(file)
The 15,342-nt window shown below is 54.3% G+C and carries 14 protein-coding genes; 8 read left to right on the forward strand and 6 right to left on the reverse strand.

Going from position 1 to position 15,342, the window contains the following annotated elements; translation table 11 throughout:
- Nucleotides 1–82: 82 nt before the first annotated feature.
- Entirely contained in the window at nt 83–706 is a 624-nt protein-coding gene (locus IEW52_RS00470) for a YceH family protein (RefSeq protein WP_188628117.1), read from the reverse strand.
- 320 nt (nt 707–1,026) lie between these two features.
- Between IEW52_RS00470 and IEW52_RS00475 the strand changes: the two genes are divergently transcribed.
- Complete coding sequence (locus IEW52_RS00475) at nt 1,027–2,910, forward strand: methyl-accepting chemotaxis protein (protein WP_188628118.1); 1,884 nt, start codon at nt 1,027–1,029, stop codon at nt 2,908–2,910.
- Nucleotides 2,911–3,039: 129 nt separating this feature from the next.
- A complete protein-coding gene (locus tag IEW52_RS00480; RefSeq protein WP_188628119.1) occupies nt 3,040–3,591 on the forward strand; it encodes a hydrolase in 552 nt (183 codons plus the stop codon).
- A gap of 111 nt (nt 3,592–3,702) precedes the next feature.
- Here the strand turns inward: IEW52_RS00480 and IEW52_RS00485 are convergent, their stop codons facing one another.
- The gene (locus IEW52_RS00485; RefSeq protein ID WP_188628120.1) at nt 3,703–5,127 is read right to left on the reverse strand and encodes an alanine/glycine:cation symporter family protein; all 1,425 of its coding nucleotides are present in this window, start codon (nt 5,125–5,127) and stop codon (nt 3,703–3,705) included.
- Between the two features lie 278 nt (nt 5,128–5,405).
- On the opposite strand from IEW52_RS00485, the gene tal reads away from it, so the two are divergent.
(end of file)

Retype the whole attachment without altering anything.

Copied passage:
The 15,342-nt window shown below is 54.3% G+C and carries 14 protein-coding genes; 8 read left to right on the forward strand and 6 right to left on the reverse strand.

Going from position 1 to position 15,342, the window contains the following annotated elements; translation table 11 throughout:
- Nucleotides 1–82: 82 nt before the first annotated feature.
- Entirely contained in the window at nt 83–706 is a 624-nt protein-coding gene (locus IEW52_RS00470) for a YceH family protein (RefSeq protein WP_188628117.1), read from the reverse strand.
- 320 nt (nt 707–1,026) lie between these two features.
- Between IEW52_RS00470 and IEW52_RS00475 the strand changes: the two genes are divergently transcribed.
- Complete coding sequence (locus IEW52_RS00475) at nt 1,027–2,910, forward strand: methyl-accepting chemotaxis protein (protein WP_188628118.1); 1,884 nt, start codon at nt 1,027–1,029, stop codon at nt 2,908–2,910.
- Nucleotides 2,911–3,039: 129 nt separating this feature from the next.
- A complete protein-coding gene (locus tag IEW52_RS00480; RefSeq protein WP_188628119.1) occupies nt 3,040–3,591 on the forward strand; it encodes a hydrolase in 552 nt (183 codons plus the stop codon).
- A gap of 111 nt (nt 3,592–3,702) precedes the next feature.
- Here the strand turns inward: IEW52_RS00480 and IEW52_RS00485 are convergent, their stop codons facing one another.
- The gene (locus IEW52_RS00485; RefSeq protein ID WP_188628120.1) at nt 3,703–5,127 is read right to left on the reverse strand and encodes an alanine/glycine:cation symporter family protein; all 1,425 of its coding nucleotides are present in this window, start codon (nt 5,125–5,127) and stop codon (nt 3,703–3,705) included.
- Between the two features lie 278 nt (nt 5,128–5,405).
- On the opposite strand from IEW52_RS00485, the gene tal reads away from it, so the two are divergent.